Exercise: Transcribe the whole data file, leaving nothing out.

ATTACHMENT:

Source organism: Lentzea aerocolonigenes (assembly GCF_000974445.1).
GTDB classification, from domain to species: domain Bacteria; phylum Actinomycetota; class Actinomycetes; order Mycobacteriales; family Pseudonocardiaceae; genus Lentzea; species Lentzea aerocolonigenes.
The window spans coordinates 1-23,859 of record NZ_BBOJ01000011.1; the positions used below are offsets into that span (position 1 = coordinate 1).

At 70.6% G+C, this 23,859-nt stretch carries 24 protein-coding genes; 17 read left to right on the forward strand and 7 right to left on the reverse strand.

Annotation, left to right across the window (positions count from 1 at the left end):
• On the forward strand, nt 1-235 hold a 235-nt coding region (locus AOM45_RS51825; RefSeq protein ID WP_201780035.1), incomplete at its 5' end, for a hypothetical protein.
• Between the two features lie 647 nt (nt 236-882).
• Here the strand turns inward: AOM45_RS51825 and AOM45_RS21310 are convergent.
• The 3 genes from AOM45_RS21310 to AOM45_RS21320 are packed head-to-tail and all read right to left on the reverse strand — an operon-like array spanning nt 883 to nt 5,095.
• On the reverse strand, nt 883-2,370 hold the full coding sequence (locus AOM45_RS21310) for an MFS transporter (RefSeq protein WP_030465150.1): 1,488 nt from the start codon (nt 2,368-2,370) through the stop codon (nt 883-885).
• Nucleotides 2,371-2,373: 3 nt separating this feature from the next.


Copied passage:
Source organism: Lentzea aerocolonigenes (assembly GCF_000974445.1).
GTDB classification, from domain to species: domain Bacteria; phylum Actinomycetota; class Actinomycetes; order Mycobacteriales; family Pseudonocardiaceae; genus Lentzea; species Lentzea aerocolonigenes.
The window spans coordinates 1-23,859 of record NZ_BBOJ01000011.1; the positions used below are offsets into that span (position 1 = coordinate 1).

At 70.6% G+C, this 23,859-nt stretch carries 24 protein-coding genes; 17 read left to right on the forward strand and 7 right to left on the reverse strand.

Annotation, left to right across the window (positions count from 1 at the left end):
• On the forward strand, nt 1-235 hold a 235-nt coding region (locus AOM45_RS51825; RefSeq protein ID WP_201780035.1), incomplete at its 5' end, for a hypothetical protein.
• Between the two features lie 647 nt (nt 236-882).
• Here the strand turns inward: AOM45_RS51825 and AOM45_RS21310 are convergent.
• The 3 genes from AOM45_RS21310 to AOM45_RS21320 are packed head-to-tail and all read right to left on the reverse strand — an operon-like array spanning nt 883 to nt 5,095.
• On the reverse strand, nt 883-2,370 hold the full coding sequence (locus AOM45_RS21310) for an MFS transporter (RefSeq protein WP_030465150.1): 1,488 nt from the start codon (nt 2,368-2,370) through the stop codon (nt 883-885).
• Nucleotides 2,371-2,373: 3 nt separating this feature from the next.